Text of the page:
3 exercises for a strong core

ROMAN KOCH 12. December 2023

Strengthening the back and stomach muscles is part of any athlete's training plan - yet these are often neglected. We'll explain why this is a bad idea and how to efficiently train your core with a few simple exercises. 

The core muscles stabilise the body throughout all of its postures and movements. Well-coordinated, strong arm and leg movements rely on a stable core. The better the body's central muscles work together, the easier it is for the entire body to perform at its peak. And, the longer the training session or competition lasts, the more important it is to have strong core muscles.

Fatigue in these muscles leads to poor posture, less effective movement sequences and thus reduced performance. For example, weaker foot placement when running, less pedal power when cycling and a poorer streamlined position when swimming. No matter the endurance sport, fatigue in the core muscles minimises performance.

You just have to do it

Some of the core muscles support respiratory function and are thus engaged while breathing. This dual task can become problematic if the core isn’t strong enough. As a result, you'll literally find yourself breathless. As soon as the core muscles become overloaded with stabilising, this negatively impacts respiratory function. Those with a strong core can go faster for longer!

The range of core training exercises to choose from is vast and it’s not easy to find the right ones. There isn’t one magic exercise - rather, regular core training as a whole is needed. Core exercises should include all three directions of movement: bending and stretching, lateral bends and rotation.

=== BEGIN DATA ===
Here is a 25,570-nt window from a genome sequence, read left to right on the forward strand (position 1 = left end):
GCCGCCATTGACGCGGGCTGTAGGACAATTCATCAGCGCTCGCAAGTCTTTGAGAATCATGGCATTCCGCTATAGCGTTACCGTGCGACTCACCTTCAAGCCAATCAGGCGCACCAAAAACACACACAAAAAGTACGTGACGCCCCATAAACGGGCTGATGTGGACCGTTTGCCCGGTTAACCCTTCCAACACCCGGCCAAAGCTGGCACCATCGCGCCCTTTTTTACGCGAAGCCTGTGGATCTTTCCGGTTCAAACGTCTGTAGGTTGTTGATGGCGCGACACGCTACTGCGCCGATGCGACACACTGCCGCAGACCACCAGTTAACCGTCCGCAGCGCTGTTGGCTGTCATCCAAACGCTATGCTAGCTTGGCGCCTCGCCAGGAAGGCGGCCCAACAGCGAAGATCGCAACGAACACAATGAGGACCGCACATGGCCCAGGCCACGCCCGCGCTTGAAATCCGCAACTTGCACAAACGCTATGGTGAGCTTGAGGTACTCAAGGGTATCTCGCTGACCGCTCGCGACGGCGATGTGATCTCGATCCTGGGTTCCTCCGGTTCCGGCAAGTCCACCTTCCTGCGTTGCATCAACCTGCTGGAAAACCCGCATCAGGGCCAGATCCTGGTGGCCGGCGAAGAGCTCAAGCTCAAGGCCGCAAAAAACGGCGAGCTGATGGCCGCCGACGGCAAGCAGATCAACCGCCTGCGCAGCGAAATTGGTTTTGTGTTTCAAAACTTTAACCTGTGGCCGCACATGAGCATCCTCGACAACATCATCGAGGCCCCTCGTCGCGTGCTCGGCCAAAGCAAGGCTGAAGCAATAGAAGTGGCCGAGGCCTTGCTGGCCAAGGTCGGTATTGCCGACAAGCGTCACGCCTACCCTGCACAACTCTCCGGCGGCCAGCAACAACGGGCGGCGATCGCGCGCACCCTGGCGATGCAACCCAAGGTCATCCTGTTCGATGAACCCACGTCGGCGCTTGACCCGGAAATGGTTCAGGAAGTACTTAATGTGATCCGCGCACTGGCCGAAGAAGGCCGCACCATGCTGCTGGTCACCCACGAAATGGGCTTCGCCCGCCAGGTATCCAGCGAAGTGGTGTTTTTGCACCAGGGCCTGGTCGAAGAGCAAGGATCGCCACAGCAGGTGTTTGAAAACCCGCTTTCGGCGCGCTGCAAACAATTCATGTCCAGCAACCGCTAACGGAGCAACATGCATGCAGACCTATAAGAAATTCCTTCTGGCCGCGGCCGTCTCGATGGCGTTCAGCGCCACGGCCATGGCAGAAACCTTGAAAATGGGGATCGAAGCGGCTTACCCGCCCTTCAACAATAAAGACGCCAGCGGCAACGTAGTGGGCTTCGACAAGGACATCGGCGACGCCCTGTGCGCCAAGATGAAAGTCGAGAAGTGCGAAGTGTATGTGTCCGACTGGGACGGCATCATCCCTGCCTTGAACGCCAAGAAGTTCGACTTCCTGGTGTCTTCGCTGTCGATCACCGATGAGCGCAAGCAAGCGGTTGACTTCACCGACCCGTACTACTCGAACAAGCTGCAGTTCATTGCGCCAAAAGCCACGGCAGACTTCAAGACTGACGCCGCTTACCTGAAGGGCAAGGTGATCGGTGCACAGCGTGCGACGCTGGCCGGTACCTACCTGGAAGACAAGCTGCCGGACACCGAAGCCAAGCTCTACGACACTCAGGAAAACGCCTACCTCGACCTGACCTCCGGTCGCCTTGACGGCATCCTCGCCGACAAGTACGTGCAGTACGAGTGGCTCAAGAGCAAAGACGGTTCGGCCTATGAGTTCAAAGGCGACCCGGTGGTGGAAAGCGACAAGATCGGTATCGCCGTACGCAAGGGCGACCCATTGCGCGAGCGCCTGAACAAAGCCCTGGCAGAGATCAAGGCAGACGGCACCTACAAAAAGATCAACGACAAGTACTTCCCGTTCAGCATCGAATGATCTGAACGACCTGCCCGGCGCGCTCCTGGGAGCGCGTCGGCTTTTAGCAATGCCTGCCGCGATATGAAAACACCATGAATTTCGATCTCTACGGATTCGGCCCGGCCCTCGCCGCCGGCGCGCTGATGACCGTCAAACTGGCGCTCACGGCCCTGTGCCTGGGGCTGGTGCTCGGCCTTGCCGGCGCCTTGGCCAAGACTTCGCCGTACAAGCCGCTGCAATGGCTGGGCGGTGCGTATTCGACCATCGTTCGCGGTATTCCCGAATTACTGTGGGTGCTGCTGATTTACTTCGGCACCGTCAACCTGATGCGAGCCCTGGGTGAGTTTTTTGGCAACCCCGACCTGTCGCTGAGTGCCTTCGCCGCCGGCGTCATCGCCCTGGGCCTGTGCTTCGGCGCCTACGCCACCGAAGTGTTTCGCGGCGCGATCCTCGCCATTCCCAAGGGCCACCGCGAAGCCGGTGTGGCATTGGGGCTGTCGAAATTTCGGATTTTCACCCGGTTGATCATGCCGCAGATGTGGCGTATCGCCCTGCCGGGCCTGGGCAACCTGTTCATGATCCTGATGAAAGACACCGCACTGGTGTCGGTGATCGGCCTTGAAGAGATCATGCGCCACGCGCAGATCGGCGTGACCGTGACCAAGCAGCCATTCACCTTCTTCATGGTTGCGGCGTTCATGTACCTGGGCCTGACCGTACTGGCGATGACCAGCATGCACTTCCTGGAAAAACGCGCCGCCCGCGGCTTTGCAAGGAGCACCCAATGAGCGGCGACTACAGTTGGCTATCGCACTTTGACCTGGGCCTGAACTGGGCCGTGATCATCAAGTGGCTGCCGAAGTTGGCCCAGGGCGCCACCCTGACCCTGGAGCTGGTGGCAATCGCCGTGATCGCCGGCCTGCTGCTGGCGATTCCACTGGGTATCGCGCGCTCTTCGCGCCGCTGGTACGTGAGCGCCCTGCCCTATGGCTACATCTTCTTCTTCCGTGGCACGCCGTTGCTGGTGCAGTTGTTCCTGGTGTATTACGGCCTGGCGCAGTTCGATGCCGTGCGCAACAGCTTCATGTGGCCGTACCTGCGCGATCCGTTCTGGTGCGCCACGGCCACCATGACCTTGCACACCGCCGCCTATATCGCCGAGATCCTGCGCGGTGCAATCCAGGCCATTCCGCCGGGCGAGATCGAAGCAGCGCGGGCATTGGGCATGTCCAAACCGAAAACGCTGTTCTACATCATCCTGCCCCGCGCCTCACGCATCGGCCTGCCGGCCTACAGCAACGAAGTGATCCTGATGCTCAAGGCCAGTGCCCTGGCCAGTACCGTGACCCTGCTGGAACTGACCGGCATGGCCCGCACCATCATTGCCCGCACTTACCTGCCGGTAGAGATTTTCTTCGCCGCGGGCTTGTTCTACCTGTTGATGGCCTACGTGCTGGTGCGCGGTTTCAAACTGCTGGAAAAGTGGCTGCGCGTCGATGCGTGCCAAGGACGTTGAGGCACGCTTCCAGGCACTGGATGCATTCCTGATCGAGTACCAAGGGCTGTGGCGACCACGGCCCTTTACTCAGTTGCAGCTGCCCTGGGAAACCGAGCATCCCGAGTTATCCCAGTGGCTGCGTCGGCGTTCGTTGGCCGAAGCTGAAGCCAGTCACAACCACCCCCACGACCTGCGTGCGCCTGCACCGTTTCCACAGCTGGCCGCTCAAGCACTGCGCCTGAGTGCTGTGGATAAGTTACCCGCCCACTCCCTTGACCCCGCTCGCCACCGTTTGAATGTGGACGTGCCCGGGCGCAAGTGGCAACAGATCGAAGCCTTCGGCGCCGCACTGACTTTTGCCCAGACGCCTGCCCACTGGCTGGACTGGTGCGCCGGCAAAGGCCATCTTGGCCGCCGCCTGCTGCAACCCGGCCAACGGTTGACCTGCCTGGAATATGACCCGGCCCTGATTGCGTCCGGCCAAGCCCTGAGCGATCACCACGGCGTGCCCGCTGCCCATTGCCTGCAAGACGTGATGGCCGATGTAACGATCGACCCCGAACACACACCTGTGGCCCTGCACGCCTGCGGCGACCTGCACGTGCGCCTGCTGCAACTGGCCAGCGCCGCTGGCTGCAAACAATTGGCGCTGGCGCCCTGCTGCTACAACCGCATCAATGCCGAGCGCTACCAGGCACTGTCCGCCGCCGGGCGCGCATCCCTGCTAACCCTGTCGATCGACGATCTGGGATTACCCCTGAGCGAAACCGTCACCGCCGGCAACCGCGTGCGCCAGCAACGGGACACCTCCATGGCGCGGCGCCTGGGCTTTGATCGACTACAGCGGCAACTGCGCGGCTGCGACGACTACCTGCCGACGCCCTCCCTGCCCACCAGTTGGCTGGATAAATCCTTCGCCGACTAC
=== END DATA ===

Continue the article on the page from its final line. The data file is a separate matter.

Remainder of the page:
The core muscles primarily consist of slow-moving muscle fibres, which require strength and endurance training. This involves many repetitions (30 and more) and short breaks (less than 60 seconds) between each set. Ideally, different core exercises should be combined one after the other without stopping, so that the individual muscles have time to rest but the general core area is constantly working.

Normally, most core exercises are performed while lying down; however, core exercises should also be performed while standing, which is why we’re focussing on the following three standing exercises.

Walking on the spot with resistance



Here’s how: Stand hip-width apart next to a door frame and place both palms at shoulder height, one below the other, against the frame. Press both hands into the frame as firmly as possible while keeping your core stable. Now, walk on the spot, lifting each knee to form a 90° angle. Maintain the pressure against the door frame while walking on the spot.

Take note: Choose a pressure for your arms whereby you can maintain the same posture. The upper body should always remain straight.

One-armed weightlifting



Here’s how: Stand hip-width apart with a weight in one hand and bend to the side that is carrying the weight. Lower the weight to the ground as far as it will go, then lift the weight as high as you can. 

Take note: The upper body should only move sideways. Avoid twisting or bending forward. Only 1 weight is required for this exercise. It is important to bend as far as you can go.

Repetitions: 3 sets of 30 repetitions per side.

Standing cat/cow



Here’s how: Stand up straight, feet hip-width apart. Bend your knees slightly and bend your upper body forward. Bend from the hip while keeping your back straight. Place your hands on the side of your head. From this bent position you can now begin bending and stretching the entire back. 

Take note: Remain in the bent position. The more horizontal your upper body, the more difficult the exercise is. The more vertical your upper body, the easier the exercise is. Do not over-stretch. Lower and lift your head as you change the posture but don't overdo it.

Repetitions: 3 sets of 30 repetitions.

Photo: iStock.com/Maridav